Monday, 20 April 2015

The Bitterwood Bible and Other Recountings by Angela Slatter

The Bitterwood Bible and Other Recountings by Angela Slatter can be taken as a collection of short stories or as a mosaic novel. I requested the fancy limited edition hard cover version of this book for Christmas before finding out that I was to be an Aurealis Awards judge for the category, which is why this review is going up a few months after I read the book. Of course, the views expressed in this review are my own and do not reflect the views of the judging panel. Indeed, this review is based on notes I made before consulting with the other judges.

The Bitterwood Bible and Other Recountings returns to the world of Sourdough and Other Stories (Tartarus, 2010), introducing readers to the tales that came before. Stories where coffin-makers work hard to keep the dead beneath; where a plague maiden steals away the children of an ungrateful village; where poison girls are schooled in the art of assassination; where pirates disappear from the seas; where families and the ties that bind them can both ruin and resurrect and where books carry forth fairy tales, forbidden knowledge and dangerous secrets.

So what is a mosaic novel? In this case, it's a collection of short stories that are all set in the same world with a few overlapping characters. The book grew on me as I read on and actually the first story was my least favourite. That said, it connected really nicely with the last story and to me that really pulled the whole book together. The middle stories were all more obviously tied together. I suspect the first and last stories might have the strongest connection to Slatter's other collection/mosaic novel in the same universe, Sourdough and Other Stories. Either way, I went and bought the ebook of Sourdough pretty much as soon as I finished The Bitterwood Bible.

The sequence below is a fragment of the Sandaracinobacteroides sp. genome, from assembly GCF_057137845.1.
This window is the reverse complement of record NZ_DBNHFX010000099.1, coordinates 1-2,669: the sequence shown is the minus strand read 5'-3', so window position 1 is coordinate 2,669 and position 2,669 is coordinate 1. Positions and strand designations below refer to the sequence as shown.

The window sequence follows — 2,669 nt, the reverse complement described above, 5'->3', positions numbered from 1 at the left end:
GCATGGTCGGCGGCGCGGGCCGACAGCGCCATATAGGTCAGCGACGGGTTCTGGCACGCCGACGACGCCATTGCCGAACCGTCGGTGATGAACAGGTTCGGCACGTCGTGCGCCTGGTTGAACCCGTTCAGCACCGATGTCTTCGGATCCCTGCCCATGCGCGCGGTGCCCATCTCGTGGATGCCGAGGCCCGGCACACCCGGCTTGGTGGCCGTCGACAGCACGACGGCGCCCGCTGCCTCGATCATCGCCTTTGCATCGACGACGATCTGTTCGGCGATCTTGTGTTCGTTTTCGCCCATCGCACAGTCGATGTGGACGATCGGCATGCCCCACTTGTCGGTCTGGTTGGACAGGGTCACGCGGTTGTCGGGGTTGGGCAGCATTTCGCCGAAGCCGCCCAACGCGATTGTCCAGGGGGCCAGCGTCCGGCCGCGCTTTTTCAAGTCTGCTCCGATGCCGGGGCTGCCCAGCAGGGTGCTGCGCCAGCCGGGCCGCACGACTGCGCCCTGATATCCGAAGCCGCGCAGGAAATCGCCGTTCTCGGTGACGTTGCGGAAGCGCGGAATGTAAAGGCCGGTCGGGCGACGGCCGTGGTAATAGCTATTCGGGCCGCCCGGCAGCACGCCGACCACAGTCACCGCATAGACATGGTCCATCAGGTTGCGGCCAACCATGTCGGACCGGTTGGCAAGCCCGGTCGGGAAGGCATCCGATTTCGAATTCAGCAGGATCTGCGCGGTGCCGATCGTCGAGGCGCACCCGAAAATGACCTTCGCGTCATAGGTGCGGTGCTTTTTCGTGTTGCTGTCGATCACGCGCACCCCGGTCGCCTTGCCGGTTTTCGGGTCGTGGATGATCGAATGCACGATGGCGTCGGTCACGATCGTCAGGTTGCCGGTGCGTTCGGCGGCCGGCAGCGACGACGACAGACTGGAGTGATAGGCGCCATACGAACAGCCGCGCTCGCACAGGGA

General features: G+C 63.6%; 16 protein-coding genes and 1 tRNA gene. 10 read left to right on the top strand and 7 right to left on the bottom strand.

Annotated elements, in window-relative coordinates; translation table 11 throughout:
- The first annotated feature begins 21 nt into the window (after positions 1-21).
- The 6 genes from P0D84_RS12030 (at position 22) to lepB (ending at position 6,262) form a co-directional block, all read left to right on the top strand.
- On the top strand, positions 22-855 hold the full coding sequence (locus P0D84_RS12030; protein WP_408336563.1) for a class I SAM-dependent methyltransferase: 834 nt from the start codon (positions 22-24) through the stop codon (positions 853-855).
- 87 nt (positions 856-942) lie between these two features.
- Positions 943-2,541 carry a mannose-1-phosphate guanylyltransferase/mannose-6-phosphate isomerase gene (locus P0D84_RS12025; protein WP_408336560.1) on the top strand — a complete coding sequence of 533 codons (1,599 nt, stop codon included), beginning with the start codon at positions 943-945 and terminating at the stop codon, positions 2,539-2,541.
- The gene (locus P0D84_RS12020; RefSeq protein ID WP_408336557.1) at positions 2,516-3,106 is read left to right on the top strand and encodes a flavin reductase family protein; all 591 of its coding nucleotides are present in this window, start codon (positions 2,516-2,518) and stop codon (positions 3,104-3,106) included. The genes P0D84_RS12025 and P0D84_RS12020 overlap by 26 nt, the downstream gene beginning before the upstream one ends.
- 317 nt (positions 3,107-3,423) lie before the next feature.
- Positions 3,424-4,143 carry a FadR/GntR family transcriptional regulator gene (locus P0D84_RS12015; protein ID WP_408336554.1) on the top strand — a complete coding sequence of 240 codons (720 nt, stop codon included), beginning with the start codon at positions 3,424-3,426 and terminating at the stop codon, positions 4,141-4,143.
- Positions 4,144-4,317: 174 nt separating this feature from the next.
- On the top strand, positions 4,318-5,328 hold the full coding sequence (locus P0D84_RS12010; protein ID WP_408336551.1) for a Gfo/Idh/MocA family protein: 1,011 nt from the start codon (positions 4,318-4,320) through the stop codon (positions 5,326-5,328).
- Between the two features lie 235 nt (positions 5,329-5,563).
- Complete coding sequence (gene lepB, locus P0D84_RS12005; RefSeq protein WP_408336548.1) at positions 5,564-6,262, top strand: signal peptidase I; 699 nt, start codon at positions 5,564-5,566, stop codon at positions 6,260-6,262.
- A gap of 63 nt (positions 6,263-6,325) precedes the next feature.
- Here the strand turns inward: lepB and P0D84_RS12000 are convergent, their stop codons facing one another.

Slatter's writing is beautiful and her stories are poignant. This was my first exposure to her writing and it has not been the last (OK, that statement might have had more weight if I hadn't also read two other collections of hers for Aurealis judging... but I am going to read more of her work). As always, I've made notes on every story below. I find it really hard to pick a favourite. I loved most of them as I was reading them and there are many scenes that have really stuck with me.

I would highly recommend The Bitterwood Bible and Other Recountings to all fans of short stories and of fantasy. If you haven't read any of Slatter's work before, do yourself a favour and get on it.

~

The Coffin-Maker’s Daughter — A stranger story than I was expecting, with a few (intentionally) unpleasant elements. But not a bad one. Not sure I would have opened with it. Except that it makes sense to open with once you've read the whole collection.

The Maiden in the Ice — As longer story, spanning more time and events. Told mostly from the point of view of a girl who finds the maiden in the ice then later shows sympathy towards her when the town doesn't. I like it.